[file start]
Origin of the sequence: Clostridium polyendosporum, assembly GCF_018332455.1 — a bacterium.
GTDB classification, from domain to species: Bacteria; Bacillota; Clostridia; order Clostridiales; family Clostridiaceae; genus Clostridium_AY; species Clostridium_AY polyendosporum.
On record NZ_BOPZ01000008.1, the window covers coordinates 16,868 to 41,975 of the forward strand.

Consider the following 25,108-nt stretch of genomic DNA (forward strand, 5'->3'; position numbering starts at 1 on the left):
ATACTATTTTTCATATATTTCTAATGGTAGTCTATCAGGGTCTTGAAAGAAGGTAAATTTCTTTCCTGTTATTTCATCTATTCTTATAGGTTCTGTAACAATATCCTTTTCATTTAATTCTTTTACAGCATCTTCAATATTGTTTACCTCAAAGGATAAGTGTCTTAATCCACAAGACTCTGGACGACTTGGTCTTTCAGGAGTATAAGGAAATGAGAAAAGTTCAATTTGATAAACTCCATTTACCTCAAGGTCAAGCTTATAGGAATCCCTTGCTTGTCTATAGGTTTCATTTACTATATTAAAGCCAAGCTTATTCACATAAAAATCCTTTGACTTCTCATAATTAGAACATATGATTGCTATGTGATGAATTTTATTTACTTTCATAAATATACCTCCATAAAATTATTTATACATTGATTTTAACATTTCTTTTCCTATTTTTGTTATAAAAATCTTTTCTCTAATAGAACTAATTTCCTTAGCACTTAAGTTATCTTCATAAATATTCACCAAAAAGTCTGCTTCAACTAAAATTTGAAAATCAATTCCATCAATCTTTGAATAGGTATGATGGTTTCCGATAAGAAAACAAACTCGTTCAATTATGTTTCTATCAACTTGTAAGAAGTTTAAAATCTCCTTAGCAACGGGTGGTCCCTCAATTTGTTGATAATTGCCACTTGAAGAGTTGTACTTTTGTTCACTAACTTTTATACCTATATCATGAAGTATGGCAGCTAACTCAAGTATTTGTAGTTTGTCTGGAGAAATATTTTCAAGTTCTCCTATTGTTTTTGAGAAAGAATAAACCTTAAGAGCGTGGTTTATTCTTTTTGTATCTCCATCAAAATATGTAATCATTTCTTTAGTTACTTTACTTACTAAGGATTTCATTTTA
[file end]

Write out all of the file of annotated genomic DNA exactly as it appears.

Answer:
Origin of the sequence: Clostridium polyendosporum, assembly GCF_018332455.1 — a bacterium.
GTDB classification, from domain to species: Bacteria; Bacillota; Clostridia; order Clostridiales; family Clostridiaceae; genus Clostridium_AY; species Clostridium_AY polyendosporum.
On record NZ_BOPZ01000008.1, the window covers coordinates 16,868 to 41,975 of the forward strand.

Consider the following 25,108-nt stretch of genomic DNA (forward strand, 5'->3'; position numbering starts at 1 on the left):
ATACTATTTTTCATATATTTCTAATGGTAGTCTATCAGGGTCTTGAAAGAAGGTAAATTTCTTTCCTGTTATTTCATCTATTCTTATAGGTTCTGTAACAATATCCTTTTCATTTAATTCTTTTACAGCATCTTCAATATTGTTTACCTCAAAGGATAAGTGTCTTAATCCACAAGACTCTGGACGACTTGGTCTTTCAGGAGTATAAGGAAATGAGAAAAGTTCAATTTGATAAACTCCATTTACCTCAAGGTCAAGCTTATAGGAATCCCTTGCTTGTCTATAGGTTTCATTTACTATATTAAAGCCAAGCTTATTCACATAAAAATCCTTTGACTTCTCATAATTAGAACATATGATTGCTATGTGATGAATTTTATTTACTTTCATAAATATACCTCCATAAAATTATTTATACATTGATTTTAACATTTCTTTTCCTATTTTTGTTATAAAAATCTTTTCTCTAATAGAACTAATTTCCTTAGCACTTAAGTTATCTTCATAAATATTCACCAAAAAGTCTGCTTCAACTAAAATTTGAAAATCAATTCCATCAATCTTTGAATAGGTATGATGGTTTCCGATAAGAAAACAAACTCGTTCAATTATGTTTCTATCAACTTGTAAGAAGTTTAAAATCTCCTTAGCAACGGGTGGTCCCTCAATTTGTTGATAATTGCCACTTGAAGAGTTGTACTTTTGTTCACTAACTTTTATACCTATATCATGAAGTATGGCAGCTAACTCAAGTATTTGTAGTTTGTCTGGAGAAATATTTTCAAGTTCTCCTATTGTTTTTGAGAAAGAATAAACCTTAAGAGCGTGGTTTATTCTTTTTGTATCTCCATCAAAATATGTAATCATTTCTTTAGTTACTTTACTTACTAAGGATTTCATTTTA